The Obit For Lou Bello

Lou Bello

The Raleigh News & Observer, NC) - October 8, 1991


Harold Anthony "Lou" Bello, who became one of North Carolina's most colorful sports figures as an uninhibited game official and broadcaster, died Monday.

He was 70.

Mr. Bello died at Veterans Administration Medical Center in Durham after a seven-week battle with liver cancer.

A 1947 graduate of Duke University, Mr. Bello began officiating games in Duke's intramural program. He later was a basketball official in the Atlantic Coast, Southeastern and Southern conferences. He also officiated college and high school football and baseball games and was a Carolina League umpire from 1949 to 1952. He was a teacher in the Wake County schools from 1950 to 1958 and in 1966.

"Lou was all referee and part clown," said Horace "Bones" McKinney, Wake Forest University's basketball coach from 1958 to 1965. "He had as good a judgment as anybody refereeing during my time. When I saw him walk out on the court, I was not concerned. I knew I would get as good a shake as anybody."

He also was sensitive, Mr. McKinney said. "If he thought he hurt {a coach with a missed call}, it would hurt him afterward," he said.

Dean Smith, head basketball coach at the University of North Carolina at Chapel Hill, said in a statement: "Lou was one of the great sports personalities in North Carolina, first as an official, then as a radio commentator and simply a fan of sports, particularly basketball.

"His tremendous interests and good humor, but most of all Lou as a person, will be missed in the Atlantic Coast Conference. Our sympathy goes out to his family and many friends."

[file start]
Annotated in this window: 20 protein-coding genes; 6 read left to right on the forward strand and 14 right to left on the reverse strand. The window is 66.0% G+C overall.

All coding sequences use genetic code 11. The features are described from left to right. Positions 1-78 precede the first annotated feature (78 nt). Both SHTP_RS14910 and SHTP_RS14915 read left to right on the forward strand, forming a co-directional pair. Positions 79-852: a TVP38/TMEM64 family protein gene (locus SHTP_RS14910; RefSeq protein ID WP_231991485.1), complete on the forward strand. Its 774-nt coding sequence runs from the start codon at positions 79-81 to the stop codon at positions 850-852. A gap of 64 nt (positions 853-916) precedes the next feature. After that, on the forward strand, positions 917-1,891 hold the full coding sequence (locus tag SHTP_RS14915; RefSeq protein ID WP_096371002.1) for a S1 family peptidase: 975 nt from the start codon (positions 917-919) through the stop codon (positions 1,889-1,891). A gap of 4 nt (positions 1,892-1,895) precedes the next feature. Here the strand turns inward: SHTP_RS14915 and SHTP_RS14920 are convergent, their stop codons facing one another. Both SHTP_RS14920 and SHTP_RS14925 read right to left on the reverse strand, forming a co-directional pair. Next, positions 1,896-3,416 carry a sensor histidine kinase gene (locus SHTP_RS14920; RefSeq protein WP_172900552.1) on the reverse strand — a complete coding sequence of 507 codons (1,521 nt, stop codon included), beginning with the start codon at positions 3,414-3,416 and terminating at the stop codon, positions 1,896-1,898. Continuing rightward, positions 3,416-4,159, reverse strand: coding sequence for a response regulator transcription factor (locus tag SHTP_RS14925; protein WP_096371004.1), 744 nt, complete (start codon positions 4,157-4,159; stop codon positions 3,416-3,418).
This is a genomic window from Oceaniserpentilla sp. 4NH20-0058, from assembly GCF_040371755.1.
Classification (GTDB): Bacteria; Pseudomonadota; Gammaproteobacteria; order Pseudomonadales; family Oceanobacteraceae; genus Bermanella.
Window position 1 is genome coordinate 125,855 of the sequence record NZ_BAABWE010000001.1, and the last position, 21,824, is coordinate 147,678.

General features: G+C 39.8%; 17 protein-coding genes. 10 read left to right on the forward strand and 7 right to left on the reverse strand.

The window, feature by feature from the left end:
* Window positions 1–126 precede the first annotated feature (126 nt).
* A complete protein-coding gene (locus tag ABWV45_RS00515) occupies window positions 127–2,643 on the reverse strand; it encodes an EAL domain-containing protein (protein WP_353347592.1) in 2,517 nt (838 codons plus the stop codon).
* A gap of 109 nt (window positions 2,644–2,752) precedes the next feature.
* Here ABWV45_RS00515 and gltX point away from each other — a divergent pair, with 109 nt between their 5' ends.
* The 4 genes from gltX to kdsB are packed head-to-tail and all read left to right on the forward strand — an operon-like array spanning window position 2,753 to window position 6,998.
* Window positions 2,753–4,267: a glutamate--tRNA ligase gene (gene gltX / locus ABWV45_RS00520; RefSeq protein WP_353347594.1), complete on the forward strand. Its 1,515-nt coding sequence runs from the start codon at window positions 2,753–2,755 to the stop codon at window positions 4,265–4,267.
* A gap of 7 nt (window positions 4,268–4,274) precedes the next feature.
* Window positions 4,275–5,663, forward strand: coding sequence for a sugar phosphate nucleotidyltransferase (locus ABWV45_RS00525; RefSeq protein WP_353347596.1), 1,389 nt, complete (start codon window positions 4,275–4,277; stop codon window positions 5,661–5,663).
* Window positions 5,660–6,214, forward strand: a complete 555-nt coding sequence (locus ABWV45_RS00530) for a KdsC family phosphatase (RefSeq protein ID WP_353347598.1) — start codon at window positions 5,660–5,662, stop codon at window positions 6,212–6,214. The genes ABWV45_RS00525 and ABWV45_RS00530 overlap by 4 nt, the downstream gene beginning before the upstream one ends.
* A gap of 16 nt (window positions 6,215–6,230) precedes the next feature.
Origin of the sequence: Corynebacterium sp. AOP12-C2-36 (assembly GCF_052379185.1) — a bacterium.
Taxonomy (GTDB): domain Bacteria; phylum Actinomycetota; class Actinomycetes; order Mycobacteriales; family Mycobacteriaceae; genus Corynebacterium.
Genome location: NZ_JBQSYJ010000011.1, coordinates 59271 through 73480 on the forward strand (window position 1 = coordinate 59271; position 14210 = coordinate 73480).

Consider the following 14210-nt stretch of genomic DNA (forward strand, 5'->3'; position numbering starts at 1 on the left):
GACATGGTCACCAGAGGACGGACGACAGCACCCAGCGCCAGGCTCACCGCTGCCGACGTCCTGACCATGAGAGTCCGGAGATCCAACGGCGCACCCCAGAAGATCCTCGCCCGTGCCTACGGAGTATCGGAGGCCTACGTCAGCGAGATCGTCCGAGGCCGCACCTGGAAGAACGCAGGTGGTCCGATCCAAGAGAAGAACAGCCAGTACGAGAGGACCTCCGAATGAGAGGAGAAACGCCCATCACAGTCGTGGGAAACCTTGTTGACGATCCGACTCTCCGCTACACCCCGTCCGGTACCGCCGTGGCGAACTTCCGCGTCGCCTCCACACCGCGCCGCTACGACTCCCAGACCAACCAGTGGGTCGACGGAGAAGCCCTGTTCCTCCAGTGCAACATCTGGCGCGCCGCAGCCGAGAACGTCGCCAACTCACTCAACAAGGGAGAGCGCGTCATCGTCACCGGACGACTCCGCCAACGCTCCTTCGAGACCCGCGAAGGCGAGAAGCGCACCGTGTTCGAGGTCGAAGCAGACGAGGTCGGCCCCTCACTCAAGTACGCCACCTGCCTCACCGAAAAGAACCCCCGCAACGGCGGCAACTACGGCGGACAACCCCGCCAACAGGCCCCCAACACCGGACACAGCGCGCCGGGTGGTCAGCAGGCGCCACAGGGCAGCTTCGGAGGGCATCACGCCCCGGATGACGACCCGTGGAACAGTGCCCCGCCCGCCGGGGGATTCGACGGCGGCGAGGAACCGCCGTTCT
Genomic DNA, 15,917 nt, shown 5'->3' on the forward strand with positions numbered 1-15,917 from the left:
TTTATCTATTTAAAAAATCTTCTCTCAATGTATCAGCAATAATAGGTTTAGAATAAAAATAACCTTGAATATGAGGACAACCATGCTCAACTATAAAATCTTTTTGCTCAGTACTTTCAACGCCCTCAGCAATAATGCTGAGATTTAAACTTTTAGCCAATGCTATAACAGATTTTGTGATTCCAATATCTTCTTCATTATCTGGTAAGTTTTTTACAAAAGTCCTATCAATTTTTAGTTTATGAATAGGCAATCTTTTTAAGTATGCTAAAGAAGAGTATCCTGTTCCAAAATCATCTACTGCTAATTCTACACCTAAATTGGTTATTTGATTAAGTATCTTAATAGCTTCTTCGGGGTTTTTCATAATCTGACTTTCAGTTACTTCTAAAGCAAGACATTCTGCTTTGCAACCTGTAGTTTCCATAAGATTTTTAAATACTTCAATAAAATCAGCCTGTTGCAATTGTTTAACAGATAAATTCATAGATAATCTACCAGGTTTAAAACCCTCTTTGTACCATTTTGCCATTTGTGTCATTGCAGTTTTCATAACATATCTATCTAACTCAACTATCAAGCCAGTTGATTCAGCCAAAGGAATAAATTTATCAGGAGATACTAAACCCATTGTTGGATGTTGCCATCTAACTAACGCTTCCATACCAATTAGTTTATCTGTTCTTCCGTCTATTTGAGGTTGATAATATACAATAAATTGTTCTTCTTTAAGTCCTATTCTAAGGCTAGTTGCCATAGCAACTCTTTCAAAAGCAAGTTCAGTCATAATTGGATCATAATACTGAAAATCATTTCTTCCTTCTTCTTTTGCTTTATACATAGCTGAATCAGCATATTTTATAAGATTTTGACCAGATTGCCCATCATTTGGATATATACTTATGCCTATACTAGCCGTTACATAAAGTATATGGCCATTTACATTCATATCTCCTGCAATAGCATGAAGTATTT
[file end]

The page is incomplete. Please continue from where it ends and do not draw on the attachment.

Lou Pucillo of Raleigh, an All-America basketball player at N.C. State in the late 1950s, also was a Bello admirer. "A heck of an official, dedicated, one of the top officials and humorous,"

Mr. Pucillo said. "I'm sure he would do this for players from other schools, but he'd hand me the ball at the foul line and say, 'Make 'em, Lou.' He got along with all the coaches and players. And when a game {became one-sided}, he'd kid around without embarrassing the losing team."

Mr. Bello stood out among a relatively anonymous group because of his antics. When crowds booed his introduction, he would applaud himself. When they threw pennies, he'd pocket them and ask for half-dollars.
Nelvin E. Cooper of Cary, who refereed many games with Mr. Bello, also enjoyed his partner's humor. But he saw his other side.

"Lou would work every game as if it were the ACC championship, the NBA championship or the state championship," Mr. Cooper said.

"I remember officiating a football game with him one night at Oxford Orphanage. He told us before the game to work this game like it was for the state championship, or the Super Bowl, because that's how important it was to these kids."

Mr. Bello kept things lively -- and light.

"He had a great capacity to make people laugh," Mr. Cooper said. "He put on a show. He did it in close games, too, for a while. I was younger, and he would get you through the tough times."

Some of Mr. Bello's funnier moments came in games involving Mr. McKinney's teams.

On one occasion in the early 1960s, Mr. Bello got word that Wake Forest coaches and players said he had "choked" in a game."We didn't really say that, but he thought we did," Mr. McKinney recalled.

"So Dave Wiedeman goes to the foul line for a one-and-one with two seconds left, and we're down by one point. "Lou gave him the ball and said: 'It's one-and-one, two seconds left and you're down by one. Don't choke.' Only Bello would say something like that."

K.M. "Charlie" Bryant, executive secretary of N.C. State University's Student Aid Association, the athletics booster group known as the Wolfpack Club, played in High Point high school games that Mr. Bello officiated.

"He had a real sense, awareness of what it was like on the floor," Mr. Bryant said. "He knew when to let the players play and when to crack down. He would not let the game get away from the players."

He said Mr. Bello made a donation to the Wolfpack Club after NCSU won the 1983 NCAA basketball championship and remained a member of the club. "He was special," Mr. Bryant said. "You only see someone like him once in a lifetime."

Mr. Bello was born and raised in Ossining, N.Y. He attended Duke before serving in the Army Air Corps in World War II, and he was a prisoner of war in Germany for eight months before returning to Duke after the war.

During the past two decades he also worked as a sports commentator for WRAL and WPTF television and WKIX radio.